President Trump’s Election, Says A Black Lives Matter Leader, Represents “An Escalation Of The War On Black Bodies And Lives.”
Nationwide--Trump's immigration order barring refugees and immigrants in particular "changed the rules of engagement," says Malkia Cyril, executive director of the Oakland-based Center for Media Justice, part of the United Front. The new president's agenda, she says, represents "an escalation of the war on black bodies and lives." Approximately a quarter of Muslims in America are black, she notes; Trump's order blocked immigrants from the African countries of Sudan, Libya, and Somalia, among others. "The issue is the culture that gets created that is anti-Muslim, anti-black, anti-brown, anti-woman," she says.
"We have tons of black folks that are going to be affected by the potential cutting of DACA," says Dante Barry, director of New York City-based Million Hoodies for Justice, referring to Trump's plan to crack down on undocumented residents. "We're going to have black folk that are going to be impacted by the cut of the Affordable Care Act."
Following Trump's election, I interviewed leaders and local organizers with seven groups participating in the United Front about their plans for confronting the Trump era. I also talked to an organizer with an eighth group, Campaign Zero, whose cofounders include Deray McKesson, perhaps the movement's most visible organizer. All of these activists reiterated that police and criminal justice reform will remain a priority, but that other issues have become equally urgent.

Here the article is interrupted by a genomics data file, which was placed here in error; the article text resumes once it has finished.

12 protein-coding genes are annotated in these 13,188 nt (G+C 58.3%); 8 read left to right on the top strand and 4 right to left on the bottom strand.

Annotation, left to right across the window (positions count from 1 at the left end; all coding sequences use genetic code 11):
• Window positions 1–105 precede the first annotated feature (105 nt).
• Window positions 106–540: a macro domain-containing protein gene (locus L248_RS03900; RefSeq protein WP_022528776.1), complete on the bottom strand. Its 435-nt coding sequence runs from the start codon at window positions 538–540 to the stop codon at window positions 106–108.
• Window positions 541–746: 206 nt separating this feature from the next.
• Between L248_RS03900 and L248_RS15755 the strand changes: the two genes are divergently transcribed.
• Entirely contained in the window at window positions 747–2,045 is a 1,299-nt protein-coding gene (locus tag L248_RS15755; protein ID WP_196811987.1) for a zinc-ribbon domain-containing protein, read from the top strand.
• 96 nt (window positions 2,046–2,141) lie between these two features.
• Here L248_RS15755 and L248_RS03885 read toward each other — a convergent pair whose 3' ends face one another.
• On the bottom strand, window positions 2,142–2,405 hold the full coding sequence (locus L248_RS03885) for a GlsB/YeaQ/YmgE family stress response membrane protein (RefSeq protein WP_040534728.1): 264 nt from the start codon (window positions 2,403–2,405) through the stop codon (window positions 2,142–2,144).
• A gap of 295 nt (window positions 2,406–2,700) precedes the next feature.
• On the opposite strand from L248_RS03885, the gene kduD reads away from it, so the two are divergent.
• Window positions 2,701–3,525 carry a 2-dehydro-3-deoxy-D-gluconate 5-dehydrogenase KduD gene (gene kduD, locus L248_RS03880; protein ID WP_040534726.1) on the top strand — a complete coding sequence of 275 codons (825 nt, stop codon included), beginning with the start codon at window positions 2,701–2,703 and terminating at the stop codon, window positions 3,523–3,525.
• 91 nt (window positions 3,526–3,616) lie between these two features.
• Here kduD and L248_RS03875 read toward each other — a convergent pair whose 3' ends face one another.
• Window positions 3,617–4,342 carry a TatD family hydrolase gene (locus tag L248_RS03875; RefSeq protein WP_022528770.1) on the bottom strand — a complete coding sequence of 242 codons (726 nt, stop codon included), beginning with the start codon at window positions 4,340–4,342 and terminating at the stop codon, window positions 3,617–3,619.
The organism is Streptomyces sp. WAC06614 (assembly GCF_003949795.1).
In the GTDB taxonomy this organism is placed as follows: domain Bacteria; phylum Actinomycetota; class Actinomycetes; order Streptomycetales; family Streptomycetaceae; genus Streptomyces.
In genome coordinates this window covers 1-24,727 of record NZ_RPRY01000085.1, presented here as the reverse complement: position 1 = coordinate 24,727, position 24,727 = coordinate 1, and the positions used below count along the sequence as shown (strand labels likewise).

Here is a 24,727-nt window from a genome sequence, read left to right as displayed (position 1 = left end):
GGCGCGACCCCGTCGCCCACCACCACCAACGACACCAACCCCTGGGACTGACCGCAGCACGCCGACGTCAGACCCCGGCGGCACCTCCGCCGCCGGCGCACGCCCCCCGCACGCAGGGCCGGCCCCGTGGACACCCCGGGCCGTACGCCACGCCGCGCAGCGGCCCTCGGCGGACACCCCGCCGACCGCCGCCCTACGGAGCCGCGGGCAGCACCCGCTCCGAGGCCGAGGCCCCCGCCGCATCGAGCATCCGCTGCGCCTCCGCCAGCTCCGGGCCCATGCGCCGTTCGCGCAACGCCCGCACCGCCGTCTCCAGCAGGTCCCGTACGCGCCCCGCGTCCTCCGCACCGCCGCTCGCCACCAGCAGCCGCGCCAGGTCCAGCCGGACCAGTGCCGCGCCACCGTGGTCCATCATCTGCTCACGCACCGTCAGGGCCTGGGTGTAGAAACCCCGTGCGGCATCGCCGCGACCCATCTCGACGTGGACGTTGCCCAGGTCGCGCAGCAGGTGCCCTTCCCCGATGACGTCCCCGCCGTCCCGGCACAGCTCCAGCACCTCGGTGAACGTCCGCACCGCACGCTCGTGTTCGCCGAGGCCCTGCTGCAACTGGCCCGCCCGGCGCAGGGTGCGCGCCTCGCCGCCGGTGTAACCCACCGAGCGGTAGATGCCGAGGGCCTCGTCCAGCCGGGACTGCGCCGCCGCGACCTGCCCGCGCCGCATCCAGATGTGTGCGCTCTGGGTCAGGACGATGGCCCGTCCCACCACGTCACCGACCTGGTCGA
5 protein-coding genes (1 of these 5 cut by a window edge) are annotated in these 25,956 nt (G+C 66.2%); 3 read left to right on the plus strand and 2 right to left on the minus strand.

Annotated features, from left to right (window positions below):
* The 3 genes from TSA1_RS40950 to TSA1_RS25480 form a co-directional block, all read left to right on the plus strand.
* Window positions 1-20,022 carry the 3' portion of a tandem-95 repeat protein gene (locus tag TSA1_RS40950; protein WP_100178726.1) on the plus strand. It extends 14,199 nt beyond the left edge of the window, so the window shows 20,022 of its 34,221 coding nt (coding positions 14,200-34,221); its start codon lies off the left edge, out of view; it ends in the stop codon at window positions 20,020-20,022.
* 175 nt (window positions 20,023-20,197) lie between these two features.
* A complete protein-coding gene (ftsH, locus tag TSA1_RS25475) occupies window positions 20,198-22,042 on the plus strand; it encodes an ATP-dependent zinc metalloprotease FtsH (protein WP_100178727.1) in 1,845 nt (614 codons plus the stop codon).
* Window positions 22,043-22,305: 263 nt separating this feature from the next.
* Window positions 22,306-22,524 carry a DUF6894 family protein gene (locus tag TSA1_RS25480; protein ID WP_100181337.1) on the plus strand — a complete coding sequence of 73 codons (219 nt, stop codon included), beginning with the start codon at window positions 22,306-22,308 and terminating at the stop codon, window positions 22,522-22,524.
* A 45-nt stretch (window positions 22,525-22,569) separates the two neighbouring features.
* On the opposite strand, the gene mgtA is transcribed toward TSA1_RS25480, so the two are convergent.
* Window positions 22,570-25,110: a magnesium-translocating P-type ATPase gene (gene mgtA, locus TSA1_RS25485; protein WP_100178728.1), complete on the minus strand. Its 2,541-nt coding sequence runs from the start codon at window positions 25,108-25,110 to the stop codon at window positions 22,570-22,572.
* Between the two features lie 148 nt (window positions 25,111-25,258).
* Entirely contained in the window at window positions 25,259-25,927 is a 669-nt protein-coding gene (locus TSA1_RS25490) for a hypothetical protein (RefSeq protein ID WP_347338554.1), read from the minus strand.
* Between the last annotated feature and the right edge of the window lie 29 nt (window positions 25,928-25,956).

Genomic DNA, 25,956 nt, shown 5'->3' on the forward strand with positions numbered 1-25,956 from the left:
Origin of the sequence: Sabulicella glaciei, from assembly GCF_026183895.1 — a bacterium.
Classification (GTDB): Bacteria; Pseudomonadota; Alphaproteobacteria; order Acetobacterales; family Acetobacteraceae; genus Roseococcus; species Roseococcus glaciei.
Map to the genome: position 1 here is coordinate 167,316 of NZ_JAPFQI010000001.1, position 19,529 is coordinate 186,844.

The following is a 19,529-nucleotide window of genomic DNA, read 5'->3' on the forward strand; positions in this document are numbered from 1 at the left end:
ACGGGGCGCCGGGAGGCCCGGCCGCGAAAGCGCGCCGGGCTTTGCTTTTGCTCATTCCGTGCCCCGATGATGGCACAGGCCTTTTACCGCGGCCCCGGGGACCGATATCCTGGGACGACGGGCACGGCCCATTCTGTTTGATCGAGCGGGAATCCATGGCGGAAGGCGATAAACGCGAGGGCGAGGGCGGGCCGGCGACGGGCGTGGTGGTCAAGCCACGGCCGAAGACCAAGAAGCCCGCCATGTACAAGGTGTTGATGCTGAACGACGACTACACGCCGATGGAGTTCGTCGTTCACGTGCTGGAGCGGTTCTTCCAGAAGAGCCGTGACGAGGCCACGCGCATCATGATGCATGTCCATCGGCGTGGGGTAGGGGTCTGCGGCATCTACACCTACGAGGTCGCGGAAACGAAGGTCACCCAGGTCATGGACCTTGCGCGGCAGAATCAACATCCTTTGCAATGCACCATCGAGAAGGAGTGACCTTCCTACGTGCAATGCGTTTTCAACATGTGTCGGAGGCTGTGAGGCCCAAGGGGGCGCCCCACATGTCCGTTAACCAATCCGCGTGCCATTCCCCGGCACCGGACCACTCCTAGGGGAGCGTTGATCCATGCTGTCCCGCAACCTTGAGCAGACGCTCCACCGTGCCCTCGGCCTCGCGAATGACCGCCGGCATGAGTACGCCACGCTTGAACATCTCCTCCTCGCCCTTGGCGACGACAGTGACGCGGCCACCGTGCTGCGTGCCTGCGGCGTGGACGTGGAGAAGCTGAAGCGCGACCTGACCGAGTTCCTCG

In the wake of Trump's immigration order, BLM organizers mobilized their networks to turn out at airports to protest. The groups also fired up their social media networks to amplify calls for the release of detained travelers. BLM leaders say their strategy will evolve as more details become known about what Trump plans to do on matters ranging from policing and reproductive rights to climate change and LGBT issues. They will focus on combating what they see as Trump's hostile, retrograde agenda—and that of right-wing politicians emboldened by Trump—primarily at the state and local levels.
Immigration concerns are squarely on the radar for Million Hoodies, Barry says. The six current members of the group's chapter in Greensboro, North Carolina—all college students—are drafting sanctuary campus policies that they plan to pitch to school administrations. The group is also in talks with at least one other local group about how Million Hoodies can bolster their efforts to protect undocumented residents throughout Greensboro. Last fall, Million Hoodies Greensboro also supported a local campaign to repeal North Carolina's infamous anti-LGBT bathroom bill. "We just show up when folks need support," member Delaney Vandergrift told me. "Showing up at protests and community meetings. Amplifying on social media. Making signs. Anything that local organizations already doing the work are asking for."